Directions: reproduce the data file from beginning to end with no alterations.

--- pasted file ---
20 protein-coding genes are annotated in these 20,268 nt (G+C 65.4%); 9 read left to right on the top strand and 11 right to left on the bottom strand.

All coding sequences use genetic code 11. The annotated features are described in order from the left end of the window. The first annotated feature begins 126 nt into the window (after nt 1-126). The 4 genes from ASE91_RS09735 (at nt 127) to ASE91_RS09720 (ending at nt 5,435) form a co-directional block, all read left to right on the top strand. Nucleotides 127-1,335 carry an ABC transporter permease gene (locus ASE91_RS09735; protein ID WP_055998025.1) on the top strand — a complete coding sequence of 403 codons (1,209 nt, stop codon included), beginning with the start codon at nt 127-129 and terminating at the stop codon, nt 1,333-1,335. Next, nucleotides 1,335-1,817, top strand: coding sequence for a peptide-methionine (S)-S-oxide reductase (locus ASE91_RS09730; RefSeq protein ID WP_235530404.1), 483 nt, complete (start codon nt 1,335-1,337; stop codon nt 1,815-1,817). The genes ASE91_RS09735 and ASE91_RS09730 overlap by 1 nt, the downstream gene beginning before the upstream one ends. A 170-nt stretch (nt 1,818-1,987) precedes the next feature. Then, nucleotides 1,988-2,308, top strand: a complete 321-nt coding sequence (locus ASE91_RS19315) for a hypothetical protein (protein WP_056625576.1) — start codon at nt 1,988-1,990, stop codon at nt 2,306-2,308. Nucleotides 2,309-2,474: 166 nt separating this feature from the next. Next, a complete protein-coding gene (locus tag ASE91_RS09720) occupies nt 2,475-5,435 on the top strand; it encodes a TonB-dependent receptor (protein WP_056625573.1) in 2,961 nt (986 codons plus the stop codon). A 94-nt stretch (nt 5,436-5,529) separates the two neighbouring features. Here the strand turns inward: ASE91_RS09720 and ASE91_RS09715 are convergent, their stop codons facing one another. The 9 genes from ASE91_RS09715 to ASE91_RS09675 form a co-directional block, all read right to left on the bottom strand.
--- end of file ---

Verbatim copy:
20 protein-coding genes are annotated in these 20,268 nt (G+C 65.4%); 9 read left to right on the top strand and 11 right to left on the bottom strand.

All coding sequences use genetic code 11. The annotated features are described in order from the left end of the window. The first annotated feature begins 126 nt into the window (after nt 1-126). The 4 genes from ASE91_RS09735 (at nt 127) to ASE91_RS09720 (ending at nt 5,435) form a co-directional block, all read left to right on the top strand. Nucleotides 127-1,335 carry an ABC transporter permease gene (locus ASE91_RS09735; protein ID WP_055998025.1) on the top strand — a complete coding sequence of 403 codons (1,209 nt, stop codon included), beginning with the start codon at nt 127-129 and terminating at the stop codon, nt 1,333-1,335. Next, nucleotides 1,335-1,817, top strand: coding sequence for a peptide-methionine (S)-S-oxide reductase (locus ASE91_RS09730; RefSeq protein ID WP_235530404.1), 483 nt, complete (start codon nt 1,335-1,337; stop codon nt 1,815-1,817). The genes ASE91_RS09735 and ASE91_RS09730 overlap by 1 nt, the downstream gene beginning before the upstream one ends. A 170-nt stretch (nt 1,818-1,987) precedes the next feature. Then, nucleotides 1,988-2,308, top strand: a complete 321-nt coding sequence (locus ASE91_RS19315) for a hypothetical protein (protein WP_056625576.1) — start codon at nt 1,988-1,990, stop codon at nt 2,306-2,308. Nucleotides 2,309-2,474: 166 nt separating this feature from the next. Next, a complete protein-coding gene (locus tag ASE91_RS09720) occupies nt 2,475-5,435 on the top strand; it encodes a TonB-dependent receptor (protein WP_056625573.1) in 2,961 nt (986 codons plus the stop codon). A 94-nt stretch (nt 5,436-5,529) separates the two neighbouring features. Here the strand turns inward: ASE91_RS09720 and ASE91_RS09715 are convergent, their stop codons facing one another. The 9 genes from ASE91_RS09715 to ASE91_RS09675 form a co-directional block, all read right to left on the bottom strand.